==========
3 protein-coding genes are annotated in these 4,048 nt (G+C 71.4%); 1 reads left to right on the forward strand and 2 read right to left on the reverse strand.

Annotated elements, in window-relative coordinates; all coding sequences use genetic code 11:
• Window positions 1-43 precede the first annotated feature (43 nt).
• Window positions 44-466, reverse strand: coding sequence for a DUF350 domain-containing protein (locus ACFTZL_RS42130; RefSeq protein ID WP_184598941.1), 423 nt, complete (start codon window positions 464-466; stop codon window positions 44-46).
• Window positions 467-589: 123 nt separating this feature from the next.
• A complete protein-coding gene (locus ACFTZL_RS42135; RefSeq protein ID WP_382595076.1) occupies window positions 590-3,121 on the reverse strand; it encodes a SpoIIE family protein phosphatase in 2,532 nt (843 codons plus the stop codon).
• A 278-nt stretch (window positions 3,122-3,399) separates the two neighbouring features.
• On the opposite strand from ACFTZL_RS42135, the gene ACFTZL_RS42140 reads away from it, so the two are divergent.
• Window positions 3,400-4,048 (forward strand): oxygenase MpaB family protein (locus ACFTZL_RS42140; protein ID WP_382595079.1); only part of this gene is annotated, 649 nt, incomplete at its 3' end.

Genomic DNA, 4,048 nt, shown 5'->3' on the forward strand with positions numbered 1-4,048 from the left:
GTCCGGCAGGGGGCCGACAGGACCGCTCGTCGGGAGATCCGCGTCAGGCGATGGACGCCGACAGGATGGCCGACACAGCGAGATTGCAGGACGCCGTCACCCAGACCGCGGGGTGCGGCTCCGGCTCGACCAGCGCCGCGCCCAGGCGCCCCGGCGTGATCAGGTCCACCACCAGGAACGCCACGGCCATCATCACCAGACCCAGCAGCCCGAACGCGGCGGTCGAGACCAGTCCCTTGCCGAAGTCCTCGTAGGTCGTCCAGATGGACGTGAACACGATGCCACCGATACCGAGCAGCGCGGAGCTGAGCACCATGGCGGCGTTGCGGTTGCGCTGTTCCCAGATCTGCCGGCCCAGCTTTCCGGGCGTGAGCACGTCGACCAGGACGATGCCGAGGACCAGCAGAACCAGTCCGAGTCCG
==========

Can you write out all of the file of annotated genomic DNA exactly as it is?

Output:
3 protein-coding genes are annotated in these 4,048 nt (G+C 71.4%); 1 reads left to right on the forward strand and 2 read right to left on the reverse strand.

Annotated elements, in window-relative coordinates; all coding sequences use genetic code 11:
• Window positions 1-43 precede the first annotated feature (43 nt).
• Window positions 44-466, reverse strand: coding sequence for a DUF350 domain-containing protein (locus ACFTZL_RS42130; RefSeq protein ID WP_184598941.1), 423 nt, complete (start codon window positions 464-466; stop codon window positions 44-46).
• Window positions 467-589: 123 nt separating this feature from the next.
• A complete protein-coding gene (locus ACFTZL_RS42135; RefSeq protein ID WP_382595076.1) occupies window positions 590-3,121 on the reverse strand; it encodes a SpoIIE family protein phosphatase in 2,532 nt (843 codons plus the stop codon).
• A 278-nt stretch (window positions 3,122-3,399) separates the two neighbouring features.
• On the opposite strand from ACFTZL_RS42135, the gene ACFTZL_RS42140 reads away from it, so the two are divergent.
• Window positions 3,400-4,048 (forward strand): oxygenase MpaB family protein (locus ACFTZL_RS42140; protein ID WP_382595079.1); only part of this gene is annotated, 649 nt, incomplete at its 3' end.

Genomic DNA, 4,048 nt, shown 5'->3' on the forward strand with positions numbered 1-4,048 from the left:
GTCCGGCAGGGGGCCGACAGGACCGCTCGTCGGGAGATCCGCGTCAGGCGATGGACGCCGACAGGATGGCCGACACAGCGAGATTGCAGGACGCCGTCACCCAGACCGCGGGGTGCGGCTCCGGCTCGACCAGCGCCGCGCCCAGGCGCCCCGGCGTGATCAGGTCCACCACCAGGAACGCCACGGCCATCATCACCAGACCCAGCAGCCCGAACGCGGCGGTCGAGACCAGTCCCTTGCCGAAGTCCTCGTAGGTCGTCCAGATGGACGTGAACACGATGCCACCGATACCGAGCAGCGCGGAGCTGAGCACCATGGCGGCGTTGCGGTTGCGCTGTTCCCAGATCTGCCGGCCCAGCTTTCCGGGCGTGAGCACGTCGACCAGGACGATGCCGAGGACCAGCAGAACCAGTCCGAGTCCG